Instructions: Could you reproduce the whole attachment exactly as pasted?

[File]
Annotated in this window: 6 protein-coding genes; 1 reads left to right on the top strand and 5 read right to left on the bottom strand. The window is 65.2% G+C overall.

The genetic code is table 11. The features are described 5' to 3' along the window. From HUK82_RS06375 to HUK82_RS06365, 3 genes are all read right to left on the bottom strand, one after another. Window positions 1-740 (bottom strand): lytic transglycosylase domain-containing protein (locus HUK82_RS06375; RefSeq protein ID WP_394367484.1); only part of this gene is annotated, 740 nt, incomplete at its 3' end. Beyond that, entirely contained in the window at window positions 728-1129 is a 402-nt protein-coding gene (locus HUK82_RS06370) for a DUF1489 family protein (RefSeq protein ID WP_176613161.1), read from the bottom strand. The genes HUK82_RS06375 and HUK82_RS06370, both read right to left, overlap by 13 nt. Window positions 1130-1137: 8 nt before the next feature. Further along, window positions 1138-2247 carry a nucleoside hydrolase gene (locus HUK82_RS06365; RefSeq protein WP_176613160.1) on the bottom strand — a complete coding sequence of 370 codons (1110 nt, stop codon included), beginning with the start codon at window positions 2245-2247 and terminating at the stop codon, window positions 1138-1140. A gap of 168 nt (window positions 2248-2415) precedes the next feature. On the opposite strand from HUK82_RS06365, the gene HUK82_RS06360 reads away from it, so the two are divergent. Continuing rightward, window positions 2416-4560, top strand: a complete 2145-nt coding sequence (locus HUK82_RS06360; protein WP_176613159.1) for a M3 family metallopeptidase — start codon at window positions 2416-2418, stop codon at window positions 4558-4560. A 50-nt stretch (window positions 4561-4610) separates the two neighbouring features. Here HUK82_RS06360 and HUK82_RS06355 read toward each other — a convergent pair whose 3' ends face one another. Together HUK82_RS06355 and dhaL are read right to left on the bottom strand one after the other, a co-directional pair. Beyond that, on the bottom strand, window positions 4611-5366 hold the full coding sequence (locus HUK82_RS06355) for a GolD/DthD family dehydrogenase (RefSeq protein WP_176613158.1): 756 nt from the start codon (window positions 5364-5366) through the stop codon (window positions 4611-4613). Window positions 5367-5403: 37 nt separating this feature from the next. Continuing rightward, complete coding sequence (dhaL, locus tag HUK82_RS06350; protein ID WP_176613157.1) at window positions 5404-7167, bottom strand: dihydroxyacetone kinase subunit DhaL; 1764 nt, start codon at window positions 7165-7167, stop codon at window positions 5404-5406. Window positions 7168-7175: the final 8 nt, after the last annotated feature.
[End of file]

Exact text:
Annotated in this window: 6 protein-coding genes; 1 reads left to right on the top strand and 5 read right to left on the bottom strand. The window is 65.2% G+C overall.

The genetic code is table 11. The features are described 5' to 3' along the window. From HUK82_RS06375 to HUK82_RS06365, 3 genes are all read right to left on the bottom strand, one after another. Window positions 1-740 (bottom strand): lytic transglycosylase domain-containing protein (locus HUK82_RS06375; RefSeq protein ID WP_394367484.1); only part of this gene is annotated, 740 nt, incomplete at its 3' end. Beyond that, entirely contained in the window at window positions 728-1129 is a 402-nt protein-coding gene (locus HUK82_RS06370) for a DUF1489 family protein (RefSeq protein ID WP_176613161.1), read from the bottom strand. The genes HUK82_RS06375 and HUK82_RS06370, both read right to left, overlap by 13 nt. Window positions 1130-1137: 8 nt before the next feature. Further along, window positions 1138-2247 carry a nucleoside hydrolase gene (locus HUK82_RS06365; RefSeq protein WP_176613160.1) on the bottom strand — a complete coding sequence of 370 codons (1110 nt, stop codon included), beginning with the start codon at window positions 2245-2247 and terminating at the stop codon, window positions 1138-1140. A gap of 168 nt (window positions 2248-2415) precedes the next feature. On the opposite strand from HUK82_RS06365, the gene HUK82_RS06360 reads away from it, so the two are divergent. Continuing rightward, window positions 2416-4560, top strand: a complete 2145-nt coding sequence (locus HUK82_RS06360; protein WP_176613159.1) for a M3 family metallopeptidase — start codon at window positions 2416-2418, stop codon at window positions 4558-4560. A 50-nt stretch (window positions 4561-4610) separates the two neighbouring features. Here HUK82_RS06360 and HUK82_RS06355 read toward each other — a convergent pair whose 3' ends face one another. Together HUK82_RS06355 and dhaL are read right to left on the bottom strand one after the other, a co-directional pair. Beyond that, on the bottom strand, window positions 4611-5366 hold the full coding sequence (locus HUK82_RS06355) for a GolD/DthD family dehydrogenase (RefSeq protein WP_176613158.1): 756 nt from the start codon (window positions 5364-5366) through the stop codon (window positions 4611-4613). Window positions 5367-5403: 37 nt separating this feature from the next. Continuing rightward, complete coding sequence (dhaL, locus tag HUK82_RS06350; protein ID WP_176613157.1) at window positions 5404-7167, bottom strand: dihydroxyacetone kinase subunit DhaL; 1764 nt, start codon at window positions 7165-7167, stop codon at window positions 5404-5406. Window positions 7168-7175: the final 8 nt, after the last annotated feature.